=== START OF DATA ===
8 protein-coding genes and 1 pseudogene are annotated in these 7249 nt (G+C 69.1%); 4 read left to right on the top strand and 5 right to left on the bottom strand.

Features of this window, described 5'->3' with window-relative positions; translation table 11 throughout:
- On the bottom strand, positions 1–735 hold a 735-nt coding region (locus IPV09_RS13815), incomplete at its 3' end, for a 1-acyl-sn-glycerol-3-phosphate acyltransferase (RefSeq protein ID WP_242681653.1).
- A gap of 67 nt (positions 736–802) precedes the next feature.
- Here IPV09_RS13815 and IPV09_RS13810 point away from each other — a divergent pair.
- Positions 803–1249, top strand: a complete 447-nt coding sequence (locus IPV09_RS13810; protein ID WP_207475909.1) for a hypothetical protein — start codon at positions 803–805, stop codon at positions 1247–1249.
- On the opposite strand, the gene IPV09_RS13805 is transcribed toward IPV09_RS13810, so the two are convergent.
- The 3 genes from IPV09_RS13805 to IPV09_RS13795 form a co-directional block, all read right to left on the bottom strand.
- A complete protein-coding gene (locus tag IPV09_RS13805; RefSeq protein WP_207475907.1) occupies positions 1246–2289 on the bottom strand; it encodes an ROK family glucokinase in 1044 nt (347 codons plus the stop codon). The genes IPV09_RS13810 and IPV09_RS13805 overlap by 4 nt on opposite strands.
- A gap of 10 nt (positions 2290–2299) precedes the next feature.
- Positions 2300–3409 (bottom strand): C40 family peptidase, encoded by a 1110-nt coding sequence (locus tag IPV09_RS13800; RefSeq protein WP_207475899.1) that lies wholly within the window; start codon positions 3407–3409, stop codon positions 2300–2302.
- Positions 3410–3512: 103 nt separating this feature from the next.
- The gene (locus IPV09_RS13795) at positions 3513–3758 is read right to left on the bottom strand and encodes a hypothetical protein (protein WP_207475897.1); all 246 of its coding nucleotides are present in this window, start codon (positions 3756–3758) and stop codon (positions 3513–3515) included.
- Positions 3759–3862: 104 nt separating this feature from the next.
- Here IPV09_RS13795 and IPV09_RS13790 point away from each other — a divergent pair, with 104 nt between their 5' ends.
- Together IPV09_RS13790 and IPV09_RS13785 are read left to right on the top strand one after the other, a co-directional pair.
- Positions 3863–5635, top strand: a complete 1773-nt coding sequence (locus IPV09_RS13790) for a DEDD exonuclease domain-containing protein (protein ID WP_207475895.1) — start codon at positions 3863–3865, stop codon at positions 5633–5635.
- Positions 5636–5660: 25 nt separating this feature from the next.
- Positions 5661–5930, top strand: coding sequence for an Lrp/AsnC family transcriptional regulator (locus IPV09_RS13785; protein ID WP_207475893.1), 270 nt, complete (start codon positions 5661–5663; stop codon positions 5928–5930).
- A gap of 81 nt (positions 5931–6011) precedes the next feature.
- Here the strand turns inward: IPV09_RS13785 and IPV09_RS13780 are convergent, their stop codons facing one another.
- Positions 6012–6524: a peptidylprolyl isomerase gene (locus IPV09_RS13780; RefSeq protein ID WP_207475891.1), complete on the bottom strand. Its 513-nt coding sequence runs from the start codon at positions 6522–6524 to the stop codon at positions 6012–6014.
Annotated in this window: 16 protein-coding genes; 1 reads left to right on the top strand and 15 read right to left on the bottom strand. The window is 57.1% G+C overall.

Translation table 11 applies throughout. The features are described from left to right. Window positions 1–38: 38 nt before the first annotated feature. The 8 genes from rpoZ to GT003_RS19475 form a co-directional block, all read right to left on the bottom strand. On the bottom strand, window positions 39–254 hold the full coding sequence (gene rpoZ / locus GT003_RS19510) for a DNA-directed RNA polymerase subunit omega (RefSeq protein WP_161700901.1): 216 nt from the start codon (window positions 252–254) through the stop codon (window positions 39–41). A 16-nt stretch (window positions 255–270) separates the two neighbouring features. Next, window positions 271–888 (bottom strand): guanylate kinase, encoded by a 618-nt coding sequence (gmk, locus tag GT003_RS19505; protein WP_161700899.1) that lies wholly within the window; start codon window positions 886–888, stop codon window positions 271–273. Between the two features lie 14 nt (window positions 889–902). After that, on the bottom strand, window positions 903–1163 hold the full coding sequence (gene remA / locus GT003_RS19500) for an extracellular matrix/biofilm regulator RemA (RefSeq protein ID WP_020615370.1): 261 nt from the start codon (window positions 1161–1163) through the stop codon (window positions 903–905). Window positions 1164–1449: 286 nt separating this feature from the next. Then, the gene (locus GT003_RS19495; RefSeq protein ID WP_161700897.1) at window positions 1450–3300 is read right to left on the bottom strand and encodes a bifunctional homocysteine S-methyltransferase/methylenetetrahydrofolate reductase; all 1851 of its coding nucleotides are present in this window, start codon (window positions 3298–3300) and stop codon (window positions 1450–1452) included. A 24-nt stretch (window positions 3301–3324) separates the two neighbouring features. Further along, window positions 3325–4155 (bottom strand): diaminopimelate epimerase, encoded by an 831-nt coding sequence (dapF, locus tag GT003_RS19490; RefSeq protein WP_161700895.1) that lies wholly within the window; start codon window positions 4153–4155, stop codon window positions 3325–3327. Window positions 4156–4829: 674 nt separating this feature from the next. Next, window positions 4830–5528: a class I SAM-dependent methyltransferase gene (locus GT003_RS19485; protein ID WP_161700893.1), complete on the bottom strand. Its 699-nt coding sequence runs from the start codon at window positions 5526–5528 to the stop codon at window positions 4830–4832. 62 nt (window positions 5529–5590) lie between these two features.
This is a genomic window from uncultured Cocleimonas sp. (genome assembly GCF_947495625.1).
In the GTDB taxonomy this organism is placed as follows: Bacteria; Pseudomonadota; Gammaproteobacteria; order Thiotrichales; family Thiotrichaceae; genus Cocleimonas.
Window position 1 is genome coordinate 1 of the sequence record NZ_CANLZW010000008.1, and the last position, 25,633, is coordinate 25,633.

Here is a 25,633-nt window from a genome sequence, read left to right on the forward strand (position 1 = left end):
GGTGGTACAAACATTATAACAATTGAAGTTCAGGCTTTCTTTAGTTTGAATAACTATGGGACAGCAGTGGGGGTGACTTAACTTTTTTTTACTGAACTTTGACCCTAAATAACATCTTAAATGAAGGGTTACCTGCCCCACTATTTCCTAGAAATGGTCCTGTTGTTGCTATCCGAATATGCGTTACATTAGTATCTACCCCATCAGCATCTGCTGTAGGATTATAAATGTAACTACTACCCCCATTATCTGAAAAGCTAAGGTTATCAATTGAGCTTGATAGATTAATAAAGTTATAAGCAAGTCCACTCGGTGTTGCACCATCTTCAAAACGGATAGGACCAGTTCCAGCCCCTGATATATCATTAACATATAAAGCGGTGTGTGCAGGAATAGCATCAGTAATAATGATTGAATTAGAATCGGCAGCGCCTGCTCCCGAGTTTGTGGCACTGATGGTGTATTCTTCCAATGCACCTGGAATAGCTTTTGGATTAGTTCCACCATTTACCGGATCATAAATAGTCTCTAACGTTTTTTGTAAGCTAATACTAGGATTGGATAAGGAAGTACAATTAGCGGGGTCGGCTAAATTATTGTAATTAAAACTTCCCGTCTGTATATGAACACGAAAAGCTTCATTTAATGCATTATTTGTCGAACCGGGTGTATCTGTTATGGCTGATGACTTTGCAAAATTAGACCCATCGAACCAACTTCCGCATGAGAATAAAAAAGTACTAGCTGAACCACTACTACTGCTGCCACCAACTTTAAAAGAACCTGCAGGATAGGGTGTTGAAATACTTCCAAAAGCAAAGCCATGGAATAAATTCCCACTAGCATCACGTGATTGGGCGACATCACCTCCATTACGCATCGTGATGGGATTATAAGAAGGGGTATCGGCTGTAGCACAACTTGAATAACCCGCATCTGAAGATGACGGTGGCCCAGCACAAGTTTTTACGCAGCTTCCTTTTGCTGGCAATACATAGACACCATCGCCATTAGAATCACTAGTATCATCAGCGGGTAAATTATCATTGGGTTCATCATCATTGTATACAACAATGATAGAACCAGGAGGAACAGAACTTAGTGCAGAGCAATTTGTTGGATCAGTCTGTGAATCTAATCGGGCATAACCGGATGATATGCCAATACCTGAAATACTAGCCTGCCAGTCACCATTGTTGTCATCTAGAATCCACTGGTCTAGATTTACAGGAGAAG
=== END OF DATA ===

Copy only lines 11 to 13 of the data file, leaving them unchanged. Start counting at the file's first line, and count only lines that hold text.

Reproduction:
- Positions 2300–3409 (bottom strand): C40 family peptidase, encoded by a 1110-nt coding sequence (locus tag IPV09_RS13800; RefSeq protein WP_207475899.1) that lies wholly within the window; start codon positions 3407–3409, stop codon positions 2300–2302.
- Positions 3410–3512: 103 nt separating this feature from the next.
- The gene (locus IPV09_RS13795) at positions 3513–3758 is read right to left on the bottom strand and encodes a hypothetical protein (protein WP_207475897.1); all 246 of its coding nucleotides are present in this window, start codon (positions 3756–3758) and stop codon (positions 3513–3515) included.